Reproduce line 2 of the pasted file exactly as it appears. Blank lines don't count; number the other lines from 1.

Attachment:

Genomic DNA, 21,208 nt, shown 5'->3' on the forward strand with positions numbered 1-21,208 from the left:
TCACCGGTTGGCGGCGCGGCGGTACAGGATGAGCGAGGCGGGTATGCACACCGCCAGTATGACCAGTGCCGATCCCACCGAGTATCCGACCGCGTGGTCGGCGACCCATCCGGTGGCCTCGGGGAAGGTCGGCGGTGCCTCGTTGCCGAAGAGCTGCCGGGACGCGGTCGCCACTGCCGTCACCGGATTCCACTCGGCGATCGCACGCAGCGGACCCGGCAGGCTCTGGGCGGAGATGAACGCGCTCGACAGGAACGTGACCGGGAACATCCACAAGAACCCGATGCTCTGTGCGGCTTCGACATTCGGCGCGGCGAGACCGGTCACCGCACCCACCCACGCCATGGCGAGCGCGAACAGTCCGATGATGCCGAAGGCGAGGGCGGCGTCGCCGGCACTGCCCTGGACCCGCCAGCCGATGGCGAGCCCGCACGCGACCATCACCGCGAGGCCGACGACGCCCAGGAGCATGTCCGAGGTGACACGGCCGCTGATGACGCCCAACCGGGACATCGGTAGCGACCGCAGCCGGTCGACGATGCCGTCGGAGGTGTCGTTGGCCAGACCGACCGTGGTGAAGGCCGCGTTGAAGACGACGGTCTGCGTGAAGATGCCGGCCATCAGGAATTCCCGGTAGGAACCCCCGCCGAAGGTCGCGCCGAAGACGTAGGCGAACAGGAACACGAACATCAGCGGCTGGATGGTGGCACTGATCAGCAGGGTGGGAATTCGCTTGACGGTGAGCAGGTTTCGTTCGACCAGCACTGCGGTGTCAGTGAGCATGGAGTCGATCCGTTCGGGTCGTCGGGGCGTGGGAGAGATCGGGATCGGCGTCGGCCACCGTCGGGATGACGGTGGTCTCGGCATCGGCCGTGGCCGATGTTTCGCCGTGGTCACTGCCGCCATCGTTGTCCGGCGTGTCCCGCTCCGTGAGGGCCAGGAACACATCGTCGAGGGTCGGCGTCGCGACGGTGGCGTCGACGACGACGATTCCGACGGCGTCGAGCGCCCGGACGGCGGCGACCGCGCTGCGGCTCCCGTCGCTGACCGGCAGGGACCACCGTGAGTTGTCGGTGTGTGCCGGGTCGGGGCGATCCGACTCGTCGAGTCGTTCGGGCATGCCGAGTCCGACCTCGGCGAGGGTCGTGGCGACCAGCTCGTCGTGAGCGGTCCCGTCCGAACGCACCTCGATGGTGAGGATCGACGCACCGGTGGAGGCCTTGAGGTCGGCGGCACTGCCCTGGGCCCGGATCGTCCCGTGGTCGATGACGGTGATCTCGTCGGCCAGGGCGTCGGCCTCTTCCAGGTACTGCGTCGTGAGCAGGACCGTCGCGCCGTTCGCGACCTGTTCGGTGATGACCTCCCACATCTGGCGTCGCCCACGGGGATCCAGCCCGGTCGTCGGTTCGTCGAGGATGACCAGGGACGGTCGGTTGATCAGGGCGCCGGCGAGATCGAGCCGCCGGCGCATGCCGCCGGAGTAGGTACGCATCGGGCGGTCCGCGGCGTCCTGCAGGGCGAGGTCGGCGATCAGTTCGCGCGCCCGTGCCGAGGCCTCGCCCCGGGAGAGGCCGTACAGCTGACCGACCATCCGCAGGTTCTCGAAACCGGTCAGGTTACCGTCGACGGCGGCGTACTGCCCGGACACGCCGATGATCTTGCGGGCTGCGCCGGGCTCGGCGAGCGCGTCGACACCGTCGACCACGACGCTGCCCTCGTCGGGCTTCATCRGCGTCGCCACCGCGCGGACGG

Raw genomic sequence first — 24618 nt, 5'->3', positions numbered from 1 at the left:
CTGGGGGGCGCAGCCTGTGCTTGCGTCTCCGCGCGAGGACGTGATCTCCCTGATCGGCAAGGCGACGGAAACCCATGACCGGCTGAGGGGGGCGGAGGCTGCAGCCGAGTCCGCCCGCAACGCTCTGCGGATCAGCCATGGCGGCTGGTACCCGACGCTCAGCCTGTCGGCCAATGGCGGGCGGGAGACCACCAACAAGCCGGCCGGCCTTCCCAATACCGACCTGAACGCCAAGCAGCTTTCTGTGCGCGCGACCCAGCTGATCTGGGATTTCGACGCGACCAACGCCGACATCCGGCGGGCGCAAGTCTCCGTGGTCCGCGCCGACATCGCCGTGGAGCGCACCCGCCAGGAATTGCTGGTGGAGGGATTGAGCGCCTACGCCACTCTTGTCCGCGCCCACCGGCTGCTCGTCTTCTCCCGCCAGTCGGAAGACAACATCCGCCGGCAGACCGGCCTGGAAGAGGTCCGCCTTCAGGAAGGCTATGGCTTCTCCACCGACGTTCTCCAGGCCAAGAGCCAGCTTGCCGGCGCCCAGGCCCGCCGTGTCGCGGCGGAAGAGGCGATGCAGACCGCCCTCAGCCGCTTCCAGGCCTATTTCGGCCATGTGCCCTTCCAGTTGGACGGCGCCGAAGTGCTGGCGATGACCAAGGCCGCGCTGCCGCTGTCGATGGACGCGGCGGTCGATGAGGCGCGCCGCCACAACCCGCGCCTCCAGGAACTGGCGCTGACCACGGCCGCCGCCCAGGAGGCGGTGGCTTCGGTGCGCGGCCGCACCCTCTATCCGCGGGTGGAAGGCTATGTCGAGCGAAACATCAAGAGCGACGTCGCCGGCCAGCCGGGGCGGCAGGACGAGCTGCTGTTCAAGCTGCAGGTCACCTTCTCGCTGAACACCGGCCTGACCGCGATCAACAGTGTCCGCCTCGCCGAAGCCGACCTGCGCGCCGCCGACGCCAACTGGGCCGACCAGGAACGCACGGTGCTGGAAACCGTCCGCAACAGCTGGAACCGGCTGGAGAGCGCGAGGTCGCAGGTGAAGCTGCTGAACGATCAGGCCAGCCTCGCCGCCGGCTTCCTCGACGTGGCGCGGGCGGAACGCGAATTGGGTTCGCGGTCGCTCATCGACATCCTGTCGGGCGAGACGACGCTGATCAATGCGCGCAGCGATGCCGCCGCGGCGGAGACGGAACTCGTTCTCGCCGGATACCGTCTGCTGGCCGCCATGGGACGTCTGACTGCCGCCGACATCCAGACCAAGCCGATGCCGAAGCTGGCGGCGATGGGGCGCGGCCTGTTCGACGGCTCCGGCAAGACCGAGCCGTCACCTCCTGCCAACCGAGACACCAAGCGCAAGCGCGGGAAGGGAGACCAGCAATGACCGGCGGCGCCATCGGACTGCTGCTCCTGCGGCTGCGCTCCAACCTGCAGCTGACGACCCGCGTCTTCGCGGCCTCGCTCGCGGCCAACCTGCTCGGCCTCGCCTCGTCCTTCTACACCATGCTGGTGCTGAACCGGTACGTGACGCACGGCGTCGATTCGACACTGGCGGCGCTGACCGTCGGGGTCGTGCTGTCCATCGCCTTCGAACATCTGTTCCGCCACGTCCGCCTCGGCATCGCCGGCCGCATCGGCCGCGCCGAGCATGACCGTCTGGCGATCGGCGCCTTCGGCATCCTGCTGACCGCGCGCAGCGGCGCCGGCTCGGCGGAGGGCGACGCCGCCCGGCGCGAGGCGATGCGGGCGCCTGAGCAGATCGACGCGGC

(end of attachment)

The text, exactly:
TCACCGGTTGGCGGCGCGGCGGTACAGGATGAGCGAGGCGGGTATGCACACCGCCAGTATGACCAGTGCCGATCCCACCGAGTATCCGACCGCGTGGTCGGCGACCCATCCGGTGGCCTCGGGGAAGGTCGGCGGTGCCTCGTTGCCGAAGAGCTGCCGGGACGCGGTCGCCACTGCCGTCACCGGATTCCACTCGGCGATCGCACGCAGCGGACCCGGCAGGCTCTGGGCGGAGATGAACGCGCTCGACAGGAACGTGACCGGGAACATCCACAAGAACCCGATGCTCTGTGCGGCTTCGACATTCGGCGCGGCGAGACCGGTCACCGCACCCACCCACGCCATGGCGAGCGCGAACAGTCCGATGATGCCGAAGGCGAGGGCGGCGTCGCCGGCACTGCCCTGGACCCGCCAGCCGATGGCGAGCCCGCACGCGACCATCACCGCGAGGCCGACGACGCCCAGGAGCATGTCCGAGGTGACACGGCCGCTGATGACGCCCAACCGGGACATCGGTAGCGACCGCAGCCGGTCGACGATGCCGTCGGAGGTGTCGTTGGCCAGACCGACCGTGGTGAAGGCCGCGTTGAAGACGACGGTCTGCGTGAAGATGCCGGCCATCAGGAATTCCCGGTAGGAACCCCCGCCGAAGGTCGCGCCGAAGACGTAGGCGAACAGGAACACGAACATCAGCGGCTGGATGGTGGCACTGATCAGCAGGGTGGGAATTCGCTTGACGGTGAGCAGGTTTCGTTCGACCAGCACTGCGGTGTCAGTGAGCATGGAGTCGATCCGTTCGGGTCGTCGGGGCGTGGGAGAGATCGGGATCGGCGTCGGCCACCGTCGGGATGACGGTGGTCTCGGCATCGGCCGTGGCCGATGTTTCGCCGTGGTCACTGCCGCCATCGTTGTCCGGCGTGTCCCGCTCCGTGAGGGCCAGGAACACATCGTCGAGGGTCGGCGTCGCGACGGTGGCGTCGACGACGACGATTCCGACGGCGTCGAGCGCCCGGACGGCGGCGACCGCGCTGCGGCTCCCGTCGCTGACCGGCAGGGACCACCGTGAGTTGTCGGTGTGTGCCGGGTCGGGGCGATCCGACTCGTCGAGTCGTTCGGGCATGCCGAGTCCGACCTCGGCGAGGGTCGTGGCGACCAGCTCGTCGTGAGCGGTCCCGTCCGAACGCACCTCGATGGTGAGGATCGACGCACCGGTGGAGGCCTTGAGGTCGGCGGCACTGCCCTGGGCCCGGATCGTCCCGTGGTCGATGACGGTGATCTCGTCGGCCAGGGCGTCGGCCTCTTCCAGGTACTGCGTCGTGAGCAGGACCGTCGCGCCGTTCGCGACCTGTTCGGTGATGACCTCCCACATCTGGCGTCGCCCACGGGGATCCAGCCCGGTCGTCGGTTCGTCGAGGATGACCAGGGACGGTCGGTTGATCAGGGCGCCGGCGAGATCGAGCCGCCGGCGCATGCCGCCGGAGTAGGTACGCATCGGGCGGTCCGCGGCGTCCTGCAGGGCGAGGTCGGCGATCAGTTCGCGCGCCCGTGCCGAGGCCTCGCCCCGGGAGAGGCCGTACAGCTGACCGACCATCCGCAGGTTCTCGAAACCGGTCAGGTTACCGTCGACGGCGGCGTACTGCCCGGACACGCCGATGATCTTGCGGGCTGCGCCGGGCTCGGCGAGCGCGTCGACACCGTCGACCACGACGCTGCCCTCGTCGGGCTTCATCRGCGTCGCCACCGCGCGGACGG